Synopses & Reviews
Heroes and Villains
is the first collection of essays by David Hajdu, award-winning author of The Ten-Cent Plague
, Positively 4th Street
, and Lush Life
. Eclectic and controversial, Hajdu’s essays take on topics as varied as pop music, jazz, the avant-garde,
comic books, and our downloading culture. The heart of Heroes and Villains is an extraordinary new piece of cultural rediscovery, original to this book. It tells the untold story of one of the most important—and, ultimately, one of the most tragic—figures in American popular music, Billy Eckstine. Through exhaustive new research, Hajdu shows how this great, forgotten singer, once more popular than Frank Sinatra and Bing Crosby, transformed American music by combining sex appeal, sophistication, and black machismo—in the era of segregation. The cost, for Eckstine, was his career—and nearly his life.
Other essays in this expansive book deal with topical and surprising subjects like Beyoncé, Bobby Darin, Kanye West, Marjane Satrapi, Woody Guthrie, Will Eisner, the White Stripes, Elmer Fudd, Elvis Costello, Harry Partch, Ray Charles, Joni Mitchell, and more.
"In this rollicking collection of mostly previously published essays, Hadju (The Ten-Cent Plague; Positively 4th Street) combines the cutting candor of Lester Bangs and the measured and judicious cultural learning of Lionel Trilling as he takes aim at subjects ranging widely from jazz, rock and country music and cartoon characters like Elmer Fudd to broader cultural topics such as blogging, MySpace, and remixing. Hadju writes affectionately about the old Warner Brothers cartoons, recalling the respite they provided from the tumult of the 1960s, every night before dinner. In another essay, he uses the release of Joni Mitchell's album, Shine, as an entrée into a moving retrospective of her music and a bit of mourning over her recent absence from the music scene. In a superb comparison of the music of Lucinda Williams, Taylor Swift, and Beyoncé, he captures Williams as a woman rare among pop stars, possessing unfeathered intelligence, untheatrical carnality, and uncompromising humanity. Hadju's opening essay on jazz great Billy Eckstine is alone worth the price of admission, a poignant portrait of a brilliant musician whose star might have risen even higher had he been born in a different era. Hadju's essays never fail to amuse, please and provoke." Publishers Weekly (Copyright Reed Business Information, Inc.)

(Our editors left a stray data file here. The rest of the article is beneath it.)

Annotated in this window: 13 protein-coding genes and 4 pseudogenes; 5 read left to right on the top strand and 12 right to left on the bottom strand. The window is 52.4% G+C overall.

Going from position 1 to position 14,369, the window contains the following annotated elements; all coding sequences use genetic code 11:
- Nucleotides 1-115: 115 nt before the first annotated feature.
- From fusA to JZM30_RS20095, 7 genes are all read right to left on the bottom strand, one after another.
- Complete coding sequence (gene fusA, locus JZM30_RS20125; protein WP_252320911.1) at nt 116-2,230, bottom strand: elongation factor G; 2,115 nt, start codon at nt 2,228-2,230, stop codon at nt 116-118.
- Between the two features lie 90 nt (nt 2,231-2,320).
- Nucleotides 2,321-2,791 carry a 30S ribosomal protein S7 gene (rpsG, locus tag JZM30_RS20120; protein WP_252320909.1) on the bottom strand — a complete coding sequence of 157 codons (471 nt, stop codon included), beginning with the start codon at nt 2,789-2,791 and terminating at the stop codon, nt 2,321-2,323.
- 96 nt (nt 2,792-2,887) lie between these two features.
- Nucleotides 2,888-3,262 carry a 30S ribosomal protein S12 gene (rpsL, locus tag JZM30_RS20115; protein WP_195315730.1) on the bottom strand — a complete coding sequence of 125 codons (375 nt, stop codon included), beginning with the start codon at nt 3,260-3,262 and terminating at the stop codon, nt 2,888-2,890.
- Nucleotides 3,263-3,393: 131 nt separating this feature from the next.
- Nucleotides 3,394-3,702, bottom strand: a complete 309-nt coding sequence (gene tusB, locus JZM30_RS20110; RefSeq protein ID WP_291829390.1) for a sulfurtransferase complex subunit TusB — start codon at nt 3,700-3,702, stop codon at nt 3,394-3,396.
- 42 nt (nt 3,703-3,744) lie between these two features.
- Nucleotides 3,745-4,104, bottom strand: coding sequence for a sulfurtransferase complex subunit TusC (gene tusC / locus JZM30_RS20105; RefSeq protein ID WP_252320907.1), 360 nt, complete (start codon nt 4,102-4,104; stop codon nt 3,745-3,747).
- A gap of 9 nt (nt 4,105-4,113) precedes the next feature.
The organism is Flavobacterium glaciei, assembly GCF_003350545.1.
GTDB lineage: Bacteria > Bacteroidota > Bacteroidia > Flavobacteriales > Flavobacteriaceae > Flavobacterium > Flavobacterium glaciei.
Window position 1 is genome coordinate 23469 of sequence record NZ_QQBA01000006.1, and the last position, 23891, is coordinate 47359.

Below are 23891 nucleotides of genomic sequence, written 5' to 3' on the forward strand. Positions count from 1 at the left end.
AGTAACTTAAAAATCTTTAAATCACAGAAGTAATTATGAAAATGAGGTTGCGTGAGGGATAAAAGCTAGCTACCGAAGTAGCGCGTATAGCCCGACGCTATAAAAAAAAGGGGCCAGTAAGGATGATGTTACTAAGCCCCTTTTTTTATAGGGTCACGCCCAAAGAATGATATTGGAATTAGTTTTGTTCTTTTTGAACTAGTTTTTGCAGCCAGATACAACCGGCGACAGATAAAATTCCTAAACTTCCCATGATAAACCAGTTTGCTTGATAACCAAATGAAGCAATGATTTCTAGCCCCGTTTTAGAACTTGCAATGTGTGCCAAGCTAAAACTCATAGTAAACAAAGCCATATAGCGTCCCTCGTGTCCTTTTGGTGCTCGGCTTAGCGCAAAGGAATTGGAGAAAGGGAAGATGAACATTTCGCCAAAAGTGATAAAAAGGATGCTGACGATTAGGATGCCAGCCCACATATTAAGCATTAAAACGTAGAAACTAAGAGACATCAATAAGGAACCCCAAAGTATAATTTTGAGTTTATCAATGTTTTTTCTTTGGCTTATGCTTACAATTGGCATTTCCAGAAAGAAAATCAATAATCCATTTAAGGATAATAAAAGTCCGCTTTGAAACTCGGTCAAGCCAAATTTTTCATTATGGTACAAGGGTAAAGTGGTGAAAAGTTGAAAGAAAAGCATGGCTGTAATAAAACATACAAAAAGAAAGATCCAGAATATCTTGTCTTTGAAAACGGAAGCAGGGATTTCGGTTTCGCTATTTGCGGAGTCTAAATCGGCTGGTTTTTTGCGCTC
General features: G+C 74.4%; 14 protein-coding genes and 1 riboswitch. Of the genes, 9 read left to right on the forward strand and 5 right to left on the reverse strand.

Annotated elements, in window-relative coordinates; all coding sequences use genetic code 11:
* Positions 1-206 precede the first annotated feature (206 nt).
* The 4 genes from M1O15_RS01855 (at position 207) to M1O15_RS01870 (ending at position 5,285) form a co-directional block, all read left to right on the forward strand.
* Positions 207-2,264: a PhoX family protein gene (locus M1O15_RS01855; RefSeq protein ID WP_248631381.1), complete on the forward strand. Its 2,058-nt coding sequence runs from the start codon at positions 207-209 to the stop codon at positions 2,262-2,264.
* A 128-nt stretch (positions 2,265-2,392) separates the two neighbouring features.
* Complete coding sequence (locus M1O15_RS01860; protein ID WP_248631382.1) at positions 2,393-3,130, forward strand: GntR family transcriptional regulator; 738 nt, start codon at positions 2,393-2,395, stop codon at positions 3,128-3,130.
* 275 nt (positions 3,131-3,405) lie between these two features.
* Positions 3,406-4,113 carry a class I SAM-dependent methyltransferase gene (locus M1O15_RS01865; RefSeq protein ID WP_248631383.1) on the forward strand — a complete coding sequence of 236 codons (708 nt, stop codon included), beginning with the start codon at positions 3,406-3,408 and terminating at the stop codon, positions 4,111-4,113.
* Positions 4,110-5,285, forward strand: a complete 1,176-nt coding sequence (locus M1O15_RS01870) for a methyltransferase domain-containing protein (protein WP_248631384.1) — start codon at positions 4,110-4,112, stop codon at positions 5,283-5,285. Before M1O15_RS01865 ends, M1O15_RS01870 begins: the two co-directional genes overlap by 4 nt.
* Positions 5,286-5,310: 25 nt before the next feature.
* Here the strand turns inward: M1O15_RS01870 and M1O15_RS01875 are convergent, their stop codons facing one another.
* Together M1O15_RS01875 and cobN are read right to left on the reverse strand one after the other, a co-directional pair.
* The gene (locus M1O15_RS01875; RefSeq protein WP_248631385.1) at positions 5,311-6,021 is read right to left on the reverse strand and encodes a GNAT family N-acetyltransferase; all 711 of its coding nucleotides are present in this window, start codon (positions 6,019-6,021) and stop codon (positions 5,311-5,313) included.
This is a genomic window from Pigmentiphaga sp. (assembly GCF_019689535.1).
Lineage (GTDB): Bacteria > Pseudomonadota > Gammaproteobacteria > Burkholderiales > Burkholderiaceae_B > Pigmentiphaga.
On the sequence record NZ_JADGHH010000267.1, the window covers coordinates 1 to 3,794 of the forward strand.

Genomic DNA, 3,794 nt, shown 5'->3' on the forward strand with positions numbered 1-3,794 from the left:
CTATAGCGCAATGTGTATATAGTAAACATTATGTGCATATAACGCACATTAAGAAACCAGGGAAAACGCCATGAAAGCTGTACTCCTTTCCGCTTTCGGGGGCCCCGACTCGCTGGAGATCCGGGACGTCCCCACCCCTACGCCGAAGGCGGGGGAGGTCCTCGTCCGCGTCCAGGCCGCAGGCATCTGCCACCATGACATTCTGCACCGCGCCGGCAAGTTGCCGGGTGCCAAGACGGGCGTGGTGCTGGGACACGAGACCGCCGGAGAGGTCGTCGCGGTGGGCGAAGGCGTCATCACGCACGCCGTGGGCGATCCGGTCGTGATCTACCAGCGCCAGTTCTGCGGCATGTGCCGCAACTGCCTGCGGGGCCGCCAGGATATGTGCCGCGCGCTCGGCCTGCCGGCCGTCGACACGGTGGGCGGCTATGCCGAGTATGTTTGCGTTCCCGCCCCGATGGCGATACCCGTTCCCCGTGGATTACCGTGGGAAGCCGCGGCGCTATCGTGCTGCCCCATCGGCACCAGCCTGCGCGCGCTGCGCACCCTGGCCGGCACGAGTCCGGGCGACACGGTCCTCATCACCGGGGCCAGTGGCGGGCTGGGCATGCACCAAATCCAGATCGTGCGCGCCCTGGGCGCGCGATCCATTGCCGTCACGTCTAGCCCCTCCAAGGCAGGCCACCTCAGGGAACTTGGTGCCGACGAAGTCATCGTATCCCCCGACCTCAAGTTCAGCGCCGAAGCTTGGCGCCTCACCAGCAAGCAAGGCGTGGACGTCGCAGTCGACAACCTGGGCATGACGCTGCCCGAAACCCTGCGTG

National Book Critics Circle Award FinalistASCAP Deems Taylor Pop Book Award Winner Kirkus, 9/1/09
“A graceful collection of essays…The author writes with enormous confidence and competence…The author is an able instructor whose vast knowledge inspires rather than intimidates…A gift for readers who enjoy erudition seasoned with élan.”
Publisher’s Weekly, on David Hadju
“[He’s] an exacting critic, and a great place to go for a thinking man's take on today's music.”
“[A]rollicking collection… Hadju’s essays never fail to amuse, please and provoke.”
Entertainment Weekly website, 10/9
“[Hajdu is] the rare first-rate critic who’s also a first-rate interviewer.”
The New York Post, “Required Reading” column, 10/11
“[Hajdu is] like a grown-up Chuck Klosterman…,Heroes and Villains is hot.”
“[Hajdu] uses his discerning eye to highlight controversial junctures in popular taste”
Chicago Tribune, 10/18/09
“I’m ready to give [jazz] a second chance, thanks to the wonderfully lustrous and effortlessly instructive essays in David Hajdu's sparkling new collection…Hajdu traces the familiar history of jazz, but with a poet's passionate yearning, not a scholar's bored yawn. He makes you want to rush out and get hold of the music about which he writes, no matter what you may have thought about it in the past.”
All Headline News
“[A] sharp career-spanning collection”
“The essays…show Hajdu as a scholar and journalist who is interested in making sense out of the current cacophony in contemporary music and the myriad forces—both personal and technological—that shape the artistic production and public consumption of music…Part of what makes Hajdu such a good music critic and clever pop culture observer is his ability to see beyond the obvious…Hajdu has a keen sense of the social significance of pop culture artists and he shows how they often reflect and create the social climate of the day…Throughout, Hajdu writes in a clear, straightforward style and possesses a sympathetic feel for the lives and music of pop music performers, and this in turn allows him to get past the surface of their lives…Hajdu’s literary voice is thoughtful, urbane, and cosmopolitan.”
Heroes and Villains is the first collection of essays by David Hajdu, award-winning author of The Ten-Cent Plague, Positively 4th Street, and Lush Life. Eclectic and controversial, Hajdu takes on topics as varied as pop music, jazz, the avant-garde, comic books, and our downloading culture.
The heart of Heroes and Villains is a daring new piece on the transformation of American film through the rise of the comic-book movie. Have comics made movies more juvenile, more sensational, more violent? And if so, are all those things necessarily bad?
Other essays in the book deal with topical and surprising subjects like Kanye West, Woody Guthrie, Will Eisner, the White Stripes, Elmer Fudd, Elvis Costello, Harry Partch, John Adams, Marjane Satrapi, Bobby Darin, Ray Charles, Joni Mitchell, and more.
Incisive, intelligent, beautifully written essays by the acclaimed, bestselling author of The Ten-Cent Plague
About the Author
is the music critic for The New Republic
and the author of The Ten-Cent Plague
, Positively 4th Street
, and Lush Life
. He is a professor at the Columbia University School of Journalism, and he lives in New York City.